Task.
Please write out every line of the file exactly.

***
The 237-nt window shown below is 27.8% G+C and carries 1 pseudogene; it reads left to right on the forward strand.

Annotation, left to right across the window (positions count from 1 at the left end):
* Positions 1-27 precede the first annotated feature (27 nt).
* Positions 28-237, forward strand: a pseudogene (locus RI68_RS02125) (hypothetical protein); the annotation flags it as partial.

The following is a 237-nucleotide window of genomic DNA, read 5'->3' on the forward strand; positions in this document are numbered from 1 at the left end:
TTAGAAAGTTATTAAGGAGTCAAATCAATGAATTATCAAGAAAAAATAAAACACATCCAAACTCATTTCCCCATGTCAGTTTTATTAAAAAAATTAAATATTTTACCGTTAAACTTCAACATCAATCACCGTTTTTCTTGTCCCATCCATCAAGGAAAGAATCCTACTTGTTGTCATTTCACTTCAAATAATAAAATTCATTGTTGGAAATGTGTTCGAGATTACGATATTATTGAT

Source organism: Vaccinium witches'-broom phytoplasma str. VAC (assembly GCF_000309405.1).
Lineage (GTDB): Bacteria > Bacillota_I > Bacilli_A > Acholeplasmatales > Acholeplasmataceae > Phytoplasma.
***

The 237-nt window shown below is 27.8% G+C and carries 1 pseudogene; it reads left to right on the forward strand.

Annotation, left to right across the window (positions count from 1 at the left end):
* Positions 1-27 precede the first annotated feature (27 nt).
* Positions 28-237, forward strand: a pseudogene (locus RI68_RS02125) (hypothetical protein); the annotation flags it as partial.

The following is a 237-nucleotide window of genomic DNA, read 5'->3' on the forward strand; positions in this document are numbered from 1 at the left end:
TTAGAAAGTTATTAAGGAGTCAAATCAATGAATTATCAAGAAAAAATAAAACACATCCAAACTCATTTCCCCATGTCAGTTTTATTAAAAAAATTAAATATTTTACCGTTAAACTTCAACATCAATCACCGTTTTTCTTGTCCCATCCATCAAGGAAAGAATCCTACTTGTTGTCATTTCACTTCAAATAATAAAATTCATTGTTGGAAATGTGTTCGAGATTACGATATTATTGAT

Source organism: Vaccinium witches'-broom phytoplasma str. VAC (assembly GCF_000309405.1).
Lineage (GTDB): Bacteria > Bacillota_I > Bacilli_A > Acholeplasmatales > Acholeplasmataceae > Phytoplasma.